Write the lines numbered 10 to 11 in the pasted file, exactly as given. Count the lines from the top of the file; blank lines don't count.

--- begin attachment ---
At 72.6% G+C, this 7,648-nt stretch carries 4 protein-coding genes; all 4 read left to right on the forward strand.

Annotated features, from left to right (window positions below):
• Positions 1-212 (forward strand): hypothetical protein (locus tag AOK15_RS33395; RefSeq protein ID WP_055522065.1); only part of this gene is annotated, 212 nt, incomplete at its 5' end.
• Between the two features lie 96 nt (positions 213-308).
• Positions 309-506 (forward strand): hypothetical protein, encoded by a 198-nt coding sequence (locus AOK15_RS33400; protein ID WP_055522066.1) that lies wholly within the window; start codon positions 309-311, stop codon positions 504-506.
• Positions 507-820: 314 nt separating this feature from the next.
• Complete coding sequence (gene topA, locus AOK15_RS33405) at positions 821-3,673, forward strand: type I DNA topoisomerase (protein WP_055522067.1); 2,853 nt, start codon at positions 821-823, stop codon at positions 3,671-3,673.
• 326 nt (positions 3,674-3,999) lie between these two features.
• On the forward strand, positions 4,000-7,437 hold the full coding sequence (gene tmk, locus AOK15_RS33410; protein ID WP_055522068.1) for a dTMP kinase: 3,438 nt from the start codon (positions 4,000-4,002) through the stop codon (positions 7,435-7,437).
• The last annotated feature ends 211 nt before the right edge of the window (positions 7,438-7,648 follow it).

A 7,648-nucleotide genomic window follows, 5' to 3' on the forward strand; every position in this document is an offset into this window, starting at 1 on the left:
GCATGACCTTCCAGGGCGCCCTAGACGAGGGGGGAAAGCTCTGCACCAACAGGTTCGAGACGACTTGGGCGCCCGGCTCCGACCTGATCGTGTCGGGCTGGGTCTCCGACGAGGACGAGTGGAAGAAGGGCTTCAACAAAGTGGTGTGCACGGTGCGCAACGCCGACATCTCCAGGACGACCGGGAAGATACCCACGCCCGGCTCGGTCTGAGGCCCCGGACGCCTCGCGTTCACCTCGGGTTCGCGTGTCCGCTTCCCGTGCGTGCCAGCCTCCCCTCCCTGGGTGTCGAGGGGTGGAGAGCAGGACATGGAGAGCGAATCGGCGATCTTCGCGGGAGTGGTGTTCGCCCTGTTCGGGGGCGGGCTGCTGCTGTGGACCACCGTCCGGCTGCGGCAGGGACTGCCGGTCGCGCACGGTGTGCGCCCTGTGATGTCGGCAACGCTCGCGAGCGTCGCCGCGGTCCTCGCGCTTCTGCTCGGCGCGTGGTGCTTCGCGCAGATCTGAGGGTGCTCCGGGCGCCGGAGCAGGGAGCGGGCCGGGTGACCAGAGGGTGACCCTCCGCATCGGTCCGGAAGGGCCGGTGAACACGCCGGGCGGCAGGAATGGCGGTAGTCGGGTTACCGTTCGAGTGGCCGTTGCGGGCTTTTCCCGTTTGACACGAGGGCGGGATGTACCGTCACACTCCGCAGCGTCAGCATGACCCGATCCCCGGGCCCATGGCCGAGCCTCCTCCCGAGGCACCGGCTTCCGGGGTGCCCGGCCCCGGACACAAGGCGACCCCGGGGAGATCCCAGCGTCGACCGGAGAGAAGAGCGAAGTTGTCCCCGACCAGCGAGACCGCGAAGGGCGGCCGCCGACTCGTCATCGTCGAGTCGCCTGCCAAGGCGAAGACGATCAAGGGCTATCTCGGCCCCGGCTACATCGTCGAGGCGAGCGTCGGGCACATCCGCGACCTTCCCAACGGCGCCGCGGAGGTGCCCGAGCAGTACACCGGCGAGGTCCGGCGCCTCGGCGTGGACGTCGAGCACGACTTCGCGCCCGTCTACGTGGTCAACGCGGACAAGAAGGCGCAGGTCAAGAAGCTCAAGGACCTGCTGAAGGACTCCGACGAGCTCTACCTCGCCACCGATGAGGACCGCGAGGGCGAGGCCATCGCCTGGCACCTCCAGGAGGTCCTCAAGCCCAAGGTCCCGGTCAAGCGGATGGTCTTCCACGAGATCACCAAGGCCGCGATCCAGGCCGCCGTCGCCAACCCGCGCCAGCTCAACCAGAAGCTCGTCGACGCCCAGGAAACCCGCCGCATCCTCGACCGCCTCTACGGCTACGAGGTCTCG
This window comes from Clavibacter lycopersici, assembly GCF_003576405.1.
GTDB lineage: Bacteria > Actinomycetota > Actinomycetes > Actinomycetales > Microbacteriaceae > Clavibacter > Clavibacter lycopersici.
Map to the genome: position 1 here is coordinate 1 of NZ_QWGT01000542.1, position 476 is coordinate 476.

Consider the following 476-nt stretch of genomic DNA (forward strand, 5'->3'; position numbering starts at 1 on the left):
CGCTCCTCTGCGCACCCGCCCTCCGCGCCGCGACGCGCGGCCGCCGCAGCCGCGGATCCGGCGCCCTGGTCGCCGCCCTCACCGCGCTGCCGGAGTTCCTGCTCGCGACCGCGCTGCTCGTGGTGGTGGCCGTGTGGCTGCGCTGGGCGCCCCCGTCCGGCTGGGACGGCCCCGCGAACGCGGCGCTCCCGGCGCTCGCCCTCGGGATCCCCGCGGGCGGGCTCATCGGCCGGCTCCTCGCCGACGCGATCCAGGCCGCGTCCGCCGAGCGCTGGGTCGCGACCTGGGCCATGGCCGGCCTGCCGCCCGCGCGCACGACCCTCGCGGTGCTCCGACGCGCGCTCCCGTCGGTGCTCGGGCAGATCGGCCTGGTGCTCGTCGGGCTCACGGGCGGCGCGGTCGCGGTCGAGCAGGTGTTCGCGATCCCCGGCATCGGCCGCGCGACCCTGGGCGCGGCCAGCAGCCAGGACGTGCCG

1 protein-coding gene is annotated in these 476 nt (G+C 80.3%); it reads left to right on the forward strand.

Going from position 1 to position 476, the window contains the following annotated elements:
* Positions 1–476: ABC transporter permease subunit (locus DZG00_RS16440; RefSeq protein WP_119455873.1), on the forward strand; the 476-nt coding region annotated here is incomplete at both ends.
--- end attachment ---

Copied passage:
• The last annotated feature ends 211 nt before the right edge of the window (positions 7,438-7,648 follow it).

A 7,648-nucleotide genomic window follows, 5' to 3' on the forward strand; every position in this document is an offset into this window, starting at 1 on the left: